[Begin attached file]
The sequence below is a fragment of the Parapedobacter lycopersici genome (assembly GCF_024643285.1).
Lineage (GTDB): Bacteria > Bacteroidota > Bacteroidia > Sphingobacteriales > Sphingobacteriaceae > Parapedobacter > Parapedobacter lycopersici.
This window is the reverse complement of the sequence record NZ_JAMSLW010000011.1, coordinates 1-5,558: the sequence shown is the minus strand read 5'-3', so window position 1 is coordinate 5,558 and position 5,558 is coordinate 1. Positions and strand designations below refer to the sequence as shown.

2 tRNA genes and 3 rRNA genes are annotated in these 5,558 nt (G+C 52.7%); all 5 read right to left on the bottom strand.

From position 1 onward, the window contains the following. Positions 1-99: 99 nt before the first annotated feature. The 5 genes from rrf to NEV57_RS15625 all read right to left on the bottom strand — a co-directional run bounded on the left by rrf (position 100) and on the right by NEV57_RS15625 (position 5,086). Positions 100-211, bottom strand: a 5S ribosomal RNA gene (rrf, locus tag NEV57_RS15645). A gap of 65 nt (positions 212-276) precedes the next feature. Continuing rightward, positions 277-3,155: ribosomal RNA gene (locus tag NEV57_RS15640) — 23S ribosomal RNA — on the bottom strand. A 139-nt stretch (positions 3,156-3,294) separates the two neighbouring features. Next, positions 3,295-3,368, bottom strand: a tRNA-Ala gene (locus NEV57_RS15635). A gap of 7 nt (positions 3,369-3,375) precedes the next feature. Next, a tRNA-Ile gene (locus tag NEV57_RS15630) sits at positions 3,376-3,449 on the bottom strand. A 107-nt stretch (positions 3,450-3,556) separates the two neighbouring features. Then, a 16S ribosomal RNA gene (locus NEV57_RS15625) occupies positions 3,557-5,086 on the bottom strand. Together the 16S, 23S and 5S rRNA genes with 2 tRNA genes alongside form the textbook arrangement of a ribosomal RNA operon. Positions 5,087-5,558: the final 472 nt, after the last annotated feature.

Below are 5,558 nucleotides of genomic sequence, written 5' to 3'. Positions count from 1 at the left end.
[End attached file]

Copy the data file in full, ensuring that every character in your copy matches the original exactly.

The sequence below is a fragment of the Parapedobacter lycopersici genome (assembly GCF_024643285.1).
Lineage (GTDB): Bacteria > Bacteroidota > Bacteroidia > Sphingobacteriales > Sphingobacteriaceae > Parapedobacter > Parapedobacter lycopersici.
This window is the reverse complement of the sequence record NZ_JAMSLW010000011.1, coordinates 1-5,558: the sequence shown is the minus strand read 5'-3', so window position 1 is coordinate 5,558 and position 5,558 is coordinate 1. Positions and strand designations below refer to the sequence as shown.

2 tRNA genes and 3 rRNA genes are annotated in these 5,558 nt (G+C 52.7%); all 5 read right to left on the bottom strand.

From position 1 onward, the window contains the following. Positions 1-99: 99 nt before the first annotated feature. The 5 genes from rrf to NEV57_RS15625 all read right to left on the bottom strand — a co-directional run bounded on the left by rrf (position 100) and on the right by NEV57_RS15625 (position 5,086). Positions 100-211, bottom strand: a 5S ribosomal RNA gene (rrf, locus tag NEV57_RS15645). A gap of 65 nt (positions 212-276) precedes the next feature. Continuing rightward, positions 277-3,155: ribosomal RNA gene (locus tag NEV57_RS15640) — 23S ribosomal RNA — on the bottom strand. A 139-nt stretch (positions 3,156-3,294) separates the two neighbouring features. Next, positions 3,295-3,368, bottom strand: a tRNA-Ala gene (locus NEV57_RS15635). A gap of 7 nt (positions 3,369-3,375) precedes the next feature. Next, a tRNA-Ile gene (locus tag NEV57_RS15630) sits at positions 3,376-3,449 on the bottom strand. A 107-nt stretch (positions 3,450-3,556) separates the two neighbouring features. Then, a 16S ribosomal RNA gene (locus NEV57_RS15625) occupies positions 3,557-5,086 on the bottom strand. Together the 16S, 23S and 5S rRNA genes with 2 tRNA genes alongside form the textbook arrangement of a ribosomal RNA operon. Positions 5,087-5,558: the final 472 nt, after the last annotated feature.

Below are 5,558 nucleotides of genomic sequence, written 5' to 3'. Positions count from 1 at the left end.